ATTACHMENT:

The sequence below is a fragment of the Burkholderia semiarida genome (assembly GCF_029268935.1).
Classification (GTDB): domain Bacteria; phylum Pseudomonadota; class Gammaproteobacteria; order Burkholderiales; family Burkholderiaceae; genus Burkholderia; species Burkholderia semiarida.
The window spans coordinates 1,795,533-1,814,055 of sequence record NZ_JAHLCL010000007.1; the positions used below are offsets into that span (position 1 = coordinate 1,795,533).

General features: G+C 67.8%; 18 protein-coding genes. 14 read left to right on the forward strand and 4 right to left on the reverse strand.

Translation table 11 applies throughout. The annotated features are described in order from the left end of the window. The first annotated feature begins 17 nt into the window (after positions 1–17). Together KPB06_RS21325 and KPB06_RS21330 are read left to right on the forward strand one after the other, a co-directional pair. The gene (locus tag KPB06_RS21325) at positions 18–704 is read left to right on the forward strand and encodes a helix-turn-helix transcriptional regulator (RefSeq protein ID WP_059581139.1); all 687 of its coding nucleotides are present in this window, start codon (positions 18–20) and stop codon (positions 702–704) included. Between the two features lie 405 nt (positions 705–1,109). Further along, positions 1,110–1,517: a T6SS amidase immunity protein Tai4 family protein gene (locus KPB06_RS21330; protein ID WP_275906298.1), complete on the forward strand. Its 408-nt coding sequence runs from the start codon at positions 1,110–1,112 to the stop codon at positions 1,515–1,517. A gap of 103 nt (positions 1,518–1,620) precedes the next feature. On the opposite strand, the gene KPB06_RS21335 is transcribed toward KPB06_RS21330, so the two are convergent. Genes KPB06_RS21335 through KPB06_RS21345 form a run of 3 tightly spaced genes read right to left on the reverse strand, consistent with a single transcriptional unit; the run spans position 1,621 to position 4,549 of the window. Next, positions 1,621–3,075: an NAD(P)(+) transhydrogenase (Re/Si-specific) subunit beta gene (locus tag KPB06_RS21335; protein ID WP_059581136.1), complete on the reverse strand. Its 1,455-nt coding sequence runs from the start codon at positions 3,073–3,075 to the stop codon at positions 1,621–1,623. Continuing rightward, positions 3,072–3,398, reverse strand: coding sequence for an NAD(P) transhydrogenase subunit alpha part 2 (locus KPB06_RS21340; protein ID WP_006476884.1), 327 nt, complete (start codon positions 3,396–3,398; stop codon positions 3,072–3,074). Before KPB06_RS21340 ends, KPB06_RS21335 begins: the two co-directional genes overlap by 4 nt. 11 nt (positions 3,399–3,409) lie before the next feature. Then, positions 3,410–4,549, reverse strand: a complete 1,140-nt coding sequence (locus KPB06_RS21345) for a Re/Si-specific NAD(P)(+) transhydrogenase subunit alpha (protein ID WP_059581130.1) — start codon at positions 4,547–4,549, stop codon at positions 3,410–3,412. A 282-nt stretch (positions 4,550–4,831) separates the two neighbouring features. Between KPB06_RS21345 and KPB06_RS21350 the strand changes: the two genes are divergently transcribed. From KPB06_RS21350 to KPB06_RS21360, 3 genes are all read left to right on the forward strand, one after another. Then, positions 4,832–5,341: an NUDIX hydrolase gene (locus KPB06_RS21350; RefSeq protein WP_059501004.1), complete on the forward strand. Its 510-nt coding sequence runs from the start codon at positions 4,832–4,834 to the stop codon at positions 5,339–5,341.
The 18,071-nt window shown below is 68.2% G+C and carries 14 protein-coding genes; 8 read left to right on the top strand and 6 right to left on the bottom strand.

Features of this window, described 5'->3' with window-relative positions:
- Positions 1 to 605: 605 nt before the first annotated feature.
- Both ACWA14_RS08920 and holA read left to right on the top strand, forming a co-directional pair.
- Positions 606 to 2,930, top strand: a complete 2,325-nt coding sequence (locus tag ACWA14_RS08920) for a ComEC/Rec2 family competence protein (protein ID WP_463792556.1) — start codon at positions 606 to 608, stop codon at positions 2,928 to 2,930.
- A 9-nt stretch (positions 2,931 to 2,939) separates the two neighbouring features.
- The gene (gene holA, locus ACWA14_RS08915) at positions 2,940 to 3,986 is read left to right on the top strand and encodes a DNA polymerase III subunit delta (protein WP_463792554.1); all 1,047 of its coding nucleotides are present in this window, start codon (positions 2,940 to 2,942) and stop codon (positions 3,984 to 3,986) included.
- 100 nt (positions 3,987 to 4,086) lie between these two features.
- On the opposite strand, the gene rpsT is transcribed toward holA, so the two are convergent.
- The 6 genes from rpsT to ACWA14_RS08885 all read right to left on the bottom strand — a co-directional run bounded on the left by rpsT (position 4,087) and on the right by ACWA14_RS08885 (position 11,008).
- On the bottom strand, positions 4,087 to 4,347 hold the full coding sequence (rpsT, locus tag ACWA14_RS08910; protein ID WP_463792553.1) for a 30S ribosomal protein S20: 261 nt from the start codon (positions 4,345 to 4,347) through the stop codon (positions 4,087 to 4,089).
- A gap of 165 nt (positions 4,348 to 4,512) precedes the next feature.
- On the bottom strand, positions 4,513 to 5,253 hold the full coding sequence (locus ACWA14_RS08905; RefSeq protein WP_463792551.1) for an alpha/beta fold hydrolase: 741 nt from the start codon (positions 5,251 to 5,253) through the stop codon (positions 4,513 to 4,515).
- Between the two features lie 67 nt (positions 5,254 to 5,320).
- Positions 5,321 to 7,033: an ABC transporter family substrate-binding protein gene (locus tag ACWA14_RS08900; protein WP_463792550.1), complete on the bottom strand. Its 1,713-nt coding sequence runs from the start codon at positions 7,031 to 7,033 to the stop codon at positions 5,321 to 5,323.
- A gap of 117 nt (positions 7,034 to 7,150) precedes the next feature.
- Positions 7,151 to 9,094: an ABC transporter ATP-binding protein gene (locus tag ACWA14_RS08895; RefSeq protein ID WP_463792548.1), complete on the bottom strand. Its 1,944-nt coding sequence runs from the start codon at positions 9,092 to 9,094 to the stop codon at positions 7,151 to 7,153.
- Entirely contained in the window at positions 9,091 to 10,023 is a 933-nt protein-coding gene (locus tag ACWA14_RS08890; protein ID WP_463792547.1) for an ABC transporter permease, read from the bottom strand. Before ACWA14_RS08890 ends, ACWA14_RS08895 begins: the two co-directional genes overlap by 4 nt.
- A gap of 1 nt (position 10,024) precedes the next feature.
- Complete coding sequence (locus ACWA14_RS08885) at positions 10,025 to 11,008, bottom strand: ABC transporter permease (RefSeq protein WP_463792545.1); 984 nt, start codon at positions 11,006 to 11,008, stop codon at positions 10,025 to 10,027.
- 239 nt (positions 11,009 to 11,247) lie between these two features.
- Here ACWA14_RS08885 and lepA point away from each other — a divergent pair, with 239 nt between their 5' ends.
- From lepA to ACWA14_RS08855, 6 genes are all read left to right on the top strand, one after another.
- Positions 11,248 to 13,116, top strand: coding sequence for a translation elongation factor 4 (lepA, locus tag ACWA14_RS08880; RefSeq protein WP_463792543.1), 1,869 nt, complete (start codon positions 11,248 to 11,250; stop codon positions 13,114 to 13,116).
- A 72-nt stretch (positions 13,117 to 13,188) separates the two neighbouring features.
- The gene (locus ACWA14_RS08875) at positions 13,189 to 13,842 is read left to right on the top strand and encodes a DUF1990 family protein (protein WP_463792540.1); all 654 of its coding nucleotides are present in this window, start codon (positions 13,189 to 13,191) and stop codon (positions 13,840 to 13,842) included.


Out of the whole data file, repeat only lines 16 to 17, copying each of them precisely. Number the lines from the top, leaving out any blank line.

- On the bottom strand, positions 4,087 to 4,347 hold the full coding sequence (rpsT, locus tag ACWA14_RS08910; protein ID WP_463792553.1) for a 30S ribosomal protein S20: 261 nt from the start codon (positions 4,345 to 4,347) through the stop codon (positions 4,087 to 4,089).
- A gap of 165 nt (positions 4,348 to 4,512) precedes the next feature.